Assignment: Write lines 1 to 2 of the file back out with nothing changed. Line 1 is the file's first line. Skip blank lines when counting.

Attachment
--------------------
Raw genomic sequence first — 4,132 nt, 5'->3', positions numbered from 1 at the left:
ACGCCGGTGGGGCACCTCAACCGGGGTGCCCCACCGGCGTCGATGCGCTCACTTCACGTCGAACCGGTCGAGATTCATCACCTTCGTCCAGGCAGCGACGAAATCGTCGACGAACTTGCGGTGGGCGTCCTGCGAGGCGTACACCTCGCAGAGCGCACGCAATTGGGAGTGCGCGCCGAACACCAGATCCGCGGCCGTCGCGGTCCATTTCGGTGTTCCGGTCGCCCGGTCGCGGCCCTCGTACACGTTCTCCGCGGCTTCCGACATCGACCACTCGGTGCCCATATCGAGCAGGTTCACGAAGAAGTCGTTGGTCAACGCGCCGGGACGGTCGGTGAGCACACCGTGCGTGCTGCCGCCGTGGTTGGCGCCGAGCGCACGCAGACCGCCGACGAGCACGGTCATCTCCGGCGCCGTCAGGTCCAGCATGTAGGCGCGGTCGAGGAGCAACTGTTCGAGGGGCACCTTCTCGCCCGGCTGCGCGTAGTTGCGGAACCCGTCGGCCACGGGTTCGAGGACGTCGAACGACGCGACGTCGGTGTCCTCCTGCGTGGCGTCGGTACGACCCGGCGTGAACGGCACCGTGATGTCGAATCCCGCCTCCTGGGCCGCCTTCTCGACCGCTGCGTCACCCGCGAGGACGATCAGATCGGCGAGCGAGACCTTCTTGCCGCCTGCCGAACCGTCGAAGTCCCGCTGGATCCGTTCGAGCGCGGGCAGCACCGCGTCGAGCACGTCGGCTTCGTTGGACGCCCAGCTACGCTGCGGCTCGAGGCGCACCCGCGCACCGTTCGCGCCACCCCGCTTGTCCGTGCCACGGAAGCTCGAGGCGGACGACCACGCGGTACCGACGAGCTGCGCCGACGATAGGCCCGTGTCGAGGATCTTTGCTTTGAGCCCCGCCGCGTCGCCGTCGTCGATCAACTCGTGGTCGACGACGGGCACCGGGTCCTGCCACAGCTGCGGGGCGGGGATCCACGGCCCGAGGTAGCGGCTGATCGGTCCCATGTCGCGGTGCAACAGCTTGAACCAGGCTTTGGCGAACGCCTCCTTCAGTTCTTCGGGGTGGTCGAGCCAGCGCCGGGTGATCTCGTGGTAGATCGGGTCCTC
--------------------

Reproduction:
Raw genomic sequence first — 4,132 nt, 5'->3', positions numbered from 1 at the left:
ACGCCGGTGGGGCACCTCAACCGGGGTGCCCCACCGGCGTCGATGCGCTCACTTCACGTCGAACCGGTCGAGATTCATCACCTTCGTCCAGGCAGCGACGAAATCGTCGACGAACTTGCGGTGGGCGTCCTGCGAGGCGTACACCTCGCAGAGCGCACGCAATTGGGAGTGCGCGCCGAACACCAGATCCGCGGCCGTCGCGGTCCATTTCGGTGTTCCGGTCGCCCGGTCGCGGCCCTCGTACACGTTCTCCGCGGCTTCCGACATCGACCACTCGGTGCCCATATCGAGCAGGTTCACGAAGAAGTCGTTGGTCAACGCGCCGGGACGGTCGGTGAGCACACCGTGCGTGCTGCCGCCGTGGTTGGCGCCGAGCGCACGCAGACCGCCGACGAGCACGGTCATCTCCGGCGCCGTCAGGTCCAGCATGTAGGCGCGGTCGAGGAGCAACTGTTCGAGGGGCACCTTCTCGCCCGGCTGCGCGTAGTTGCGGAACCCGTCGGCCACGGGTTCGAGGACGTCGAACGACGCGACGTCGGTGTCCTCCTGCGTGGCGTCGGTACGACCCGGCGTGAACGGCACCGTGATGTCGAATCCCGCCTCCTGGGCCGCCTTCTCGACCGCTGCGTCACCCGCGAGGACGATCAGATCGGCGAGCGAGACCTTCTTGCCGCCTGCCGAACCGTCGAAGTCCCGCTGGATCCGTTCGAGCGCGGGCAGCACCGCGTCGAGCACGTCGGCTTCGTTGGACGCCCAGCTACGCTGCGGCTCGAGGCGCACCCGCGCACCGTTCGCGCCACCCCGCTTGTCCGTGCCACGGAAGCTCGAGGCGGACGACCACGCGGTACCGACGAGCTGCGCCGACGATAGGCCCGTGTCGAGGATCTTTGCTTTGAGCCCCGCCGCGTCGCCGTCGTCGATCAACTCGTGGTCGACGACGGGCACCGGGTCCTGCCACAGCTGCGGGGCGGGGATCCACGGCCCGAGGTAGCGGCTGATCGGTCCCATGTCGCGGTGCAACAGCTTGAACCAGGCTTTGGCGAACGCCTCCTTCAGTTCTTCGGGGTGGTCGAGCCAGCGCCGGGTGATCTCGTGGTAGATCGGGTCCTC